The Lament of Motherhood
I Know I Lament Motherhood Often…
I know that I lament motherhood quite often. It is just that way in my household. Those boys of mine are maddening. Their struggles encompass me. They become my own by virtue of blame or guilt or just plain ol’ desire to help. When it comes to them, I guess one could say that I tend to be pessimistic, worrying about all that COULD go wrong, and in the last year a lot of that “could” “HAS.” I am not sure if this is a phenomenon every parent experiences or if it is just my neurosis, but I have been a worrier for my entire life and so I guess it isn’t a huge leap that I would approach motherhood in the same way. In a warped sense of logic, worrying about what could possibly happen makes me feel like I would then be prepared if it DID in fact happen—less surprised I guess one could say (You can stop shaking your head. I DO know how absolutely loony toony that sounds..really…I do.).
So when my typically shy-reserved-non-risk-taker son, Aidan, decided to try out for his first choral solo, well…I um…worried. First I worried that he wouldn’t get it. That he’d stick his neck out for the first time (finally) and it’d be chopped off. When he got it, I was ecstatic for him and honored (You see it was my favorite song from my favorite Broadway Musical which is why he decided to try out for it.). But after the initial elation, that familiar worry began to take over.
First I worried, that as a perfectionist, he’d never feel that it was just right. When things like this happen he tends to get surly. Surly brings door slamming and eye rolling and well…no one in the world enjoys that. Then I worried that as a former bullied kid, singing in front of the entire school would open him up to ridicule that, as his mom, I didn’t think he was strong enough to handle. Teen boy musicians tend to take on a certain stigma from the football type bully pulpit. I vividly imagined snickers and epithets even elbows and locker shoves. He’d internalize it and then never sing alone again (even though his voice is truly a gift.)
He spent many days after school with his angel of a chorale teacher practicing and practicing and perfecting. He walked around the house humming or working out a particular line. I sometimes even heard his full voice rise up from the teen palace in the basement. To me, the sound was breathtaking, but the anticipation of the performance itself seemed to be equally as breathtaking.
On the night of the concert, I stood in the back with my toddler daughter. It was easier than to try and get her to sit still in an auditorium seat, but in reality it also allowed me to pace and pace and pace and pace. The butterflies I was sure were so plentiful that they’d rise from my stomach and fly right out of my mouth even though my lips were pursed so tightly with nerves that they had turned white from lack of blood.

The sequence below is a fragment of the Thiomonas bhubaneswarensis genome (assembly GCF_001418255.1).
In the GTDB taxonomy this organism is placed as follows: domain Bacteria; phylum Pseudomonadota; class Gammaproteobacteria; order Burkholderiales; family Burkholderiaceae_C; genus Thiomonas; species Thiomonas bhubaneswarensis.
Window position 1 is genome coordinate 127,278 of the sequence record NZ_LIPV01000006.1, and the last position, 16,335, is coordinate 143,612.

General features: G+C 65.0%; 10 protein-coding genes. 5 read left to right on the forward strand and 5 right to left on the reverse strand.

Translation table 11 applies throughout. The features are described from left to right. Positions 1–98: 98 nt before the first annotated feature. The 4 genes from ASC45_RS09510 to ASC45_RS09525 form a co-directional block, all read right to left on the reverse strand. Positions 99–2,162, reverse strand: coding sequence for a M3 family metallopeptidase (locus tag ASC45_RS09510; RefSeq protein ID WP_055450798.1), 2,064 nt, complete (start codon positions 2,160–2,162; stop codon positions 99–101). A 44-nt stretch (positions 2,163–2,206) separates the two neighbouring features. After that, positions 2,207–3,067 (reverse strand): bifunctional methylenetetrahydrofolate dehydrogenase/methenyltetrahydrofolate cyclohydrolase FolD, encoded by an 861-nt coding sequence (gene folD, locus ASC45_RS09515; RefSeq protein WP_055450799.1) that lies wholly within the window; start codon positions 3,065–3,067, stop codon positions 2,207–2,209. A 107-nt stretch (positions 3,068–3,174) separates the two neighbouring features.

All at once it was time, and he stepped down from the risers with his duet partner. The piano washed over me the familiar and moving music and Aidan opened his mouth to sing.
The low tone was like a gulp of hot buttered rum and sent waves of warmth and goose bumps cascading down my limbs. His confidence rose with each line and I stood rooted to my spot knowing that I was witnessing a life changing moment in my son’s life. As he continued to sing the beauty of it mixed with the melancholy of the realization that despite the bullying, despite his worried mother, despite his absent father, despite all that had plagued him over the 17 years of his life, he knew that he had something to contribute to the world. He knew he counted. Tears cascaded down my cheeks and ran over my chin and neck forming a puddle in my clavicle. The beauty of the moment, a moment when you are absolutely sure that your child is going to be just fine in a world that can sometimes be scary and worrisome is a rare one indeed, and I drank in each note of the song cherishing it for the gift that it was.
When he was finished the audience went wild. They stood and cheered and clapped, hooting and hollering for my son–MY son and his incredible voice. My legs were weak with spilling pride and the energy that I had expelled doing the ugly cry some moms get when overwhelmed with pride for their children.
As the music ended and the clapping died down, it was time for Aidan to make his way back onto the risers and once again become one member of a very large chorus. But just before he turned he did something that I will never forget. He pursed his lips and nodded in an “I knew I could do it” way, and he was right…he did it. He did it BIG!
Please enjoy this video of Aidan singing. He is in the red shirt. The song he sings is called “Lily’s Eyes” from the Broadway musical “The Secret Garden.”
ABOUT THE AUTHOR
Logan has lived in Glens Falls, NY all her life. By day, she is an educator with 20 years experience, a mom to Aidan and Gannan, her two teenage boys, a new mommy to a beautiful daughter, Ila, and wife to the love of her life, Jeffrey. By night, weekends and any spare time she can find, Logan writes. She loves memoir and also adores writing essays about the challenges of parenthood. This year she started a parenting blog called A Muddled Mother, an honest place where mothers aren’t afraid to speak of the complications and difficulties that we all inevitably experience. Logan has been published in various children’s and parenting magazines including Today’s Motherhood, Eye on Education, Faces, and Appleseed.